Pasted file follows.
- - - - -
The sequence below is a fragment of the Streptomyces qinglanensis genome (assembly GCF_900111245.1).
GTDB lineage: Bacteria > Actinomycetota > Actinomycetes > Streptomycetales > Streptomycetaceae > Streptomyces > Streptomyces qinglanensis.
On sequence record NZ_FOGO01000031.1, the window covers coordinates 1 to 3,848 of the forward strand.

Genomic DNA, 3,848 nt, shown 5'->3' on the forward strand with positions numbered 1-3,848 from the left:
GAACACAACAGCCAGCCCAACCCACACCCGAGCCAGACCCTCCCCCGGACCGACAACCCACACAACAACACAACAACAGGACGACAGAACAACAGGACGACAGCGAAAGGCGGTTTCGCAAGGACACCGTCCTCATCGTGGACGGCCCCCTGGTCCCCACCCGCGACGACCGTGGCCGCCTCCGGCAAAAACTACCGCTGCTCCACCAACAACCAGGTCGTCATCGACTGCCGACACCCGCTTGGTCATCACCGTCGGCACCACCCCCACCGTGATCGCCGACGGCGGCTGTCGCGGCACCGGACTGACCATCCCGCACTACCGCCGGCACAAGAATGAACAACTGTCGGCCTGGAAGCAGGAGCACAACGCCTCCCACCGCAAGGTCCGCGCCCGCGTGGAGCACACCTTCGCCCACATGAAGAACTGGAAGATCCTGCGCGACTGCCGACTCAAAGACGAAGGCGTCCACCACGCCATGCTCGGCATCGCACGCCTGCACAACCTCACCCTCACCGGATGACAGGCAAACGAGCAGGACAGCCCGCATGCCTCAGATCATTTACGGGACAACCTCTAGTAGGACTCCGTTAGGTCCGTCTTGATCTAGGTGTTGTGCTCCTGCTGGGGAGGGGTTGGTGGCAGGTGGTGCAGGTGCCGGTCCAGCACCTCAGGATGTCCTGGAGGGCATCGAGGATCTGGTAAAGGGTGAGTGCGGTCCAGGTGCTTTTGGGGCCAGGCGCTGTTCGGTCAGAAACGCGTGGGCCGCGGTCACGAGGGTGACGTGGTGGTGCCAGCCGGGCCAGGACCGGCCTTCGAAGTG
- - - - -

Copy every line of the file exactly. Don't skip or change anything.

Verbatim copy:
The sequence below is a fragment of the Streptomyces qinglanensis genome (assembly GCF_900111245.1).
GTDB lineage: Bacteria > Actinomycetota > Actinomycetes > Streptomycetales > Streptomycetaceae > Streptomyces > Streptomyces qinglanensis.
On sequence record NZ_FOGO01000031.1, the window covers coordinates 1 to 3,848 of the forward strand.

Genomic DNA, 3,848 nt, shown 5'->3' on the forward strand with positions numbered 1-3,848 from the left:
GAACACAACAGCCAGCCCAACCCACACCCGAGCCAGACCCTCCCCCGGACCGACAACCCACACAACAACACAACAACAGGACGACAGAACAACAGGACGACAGCGAAAGGCGGTTTCGCAAGGACACCGTCCTCATCGTGGACGGCCCCCTGGTCCCCACCCGCGACGACCGTGGCCGCCTCCGGCAAAAACTACCGCTGCTCCACCAACAACCAGGTCGTCATCGACTGCCGACACCCGCTTGGTCATCACCGTCGGCACCACCCCCACCGTGATCGCCGACGGCGGCTGTCGCGGCACCGGACTGACCATCCCGCACTACCGCCGGCACAAGAATGAACAACTGTCGGCCTGGAAGCAGGAGCACAACGCCTCCCACCGCAAGGTCCGCGCCCGCGTGGAGCACACCTTCGCCCACATGAAGAACTGGAAGATCCTGCGCGACTGCCGACTCAAAGACGAAGGCGTCCACCACGCCATGCTCGGCATCGCACGCCTGCACAACCTCACCCTCACCGGATGACAGGCAAACGAGCAGGACAGCCCGCATGCCTCAGATCATTTACGGGACAACCTCTAGTAGGACTCCGTTAGGTCCGTCTTGATCTAGGTGTTGTGCTCCTGCTGGGGAGGGGTTGGTGGCAGGTGGTGCAGGTGCCGGTCCAGCACCTCAGGATGTCCTGGAGGGCATCGAGGATCTGGTAAAGGGTGAGTGCGGTCCAGGTGCTTTTGGGGCCAGGCGCTGTTCGGTCAGAAACGCGTGGGCCGCGGTCACGAGGGTGACGTGGTGGTGCCAGCCGGGCCAGGACCGGCCTTCGAAGTG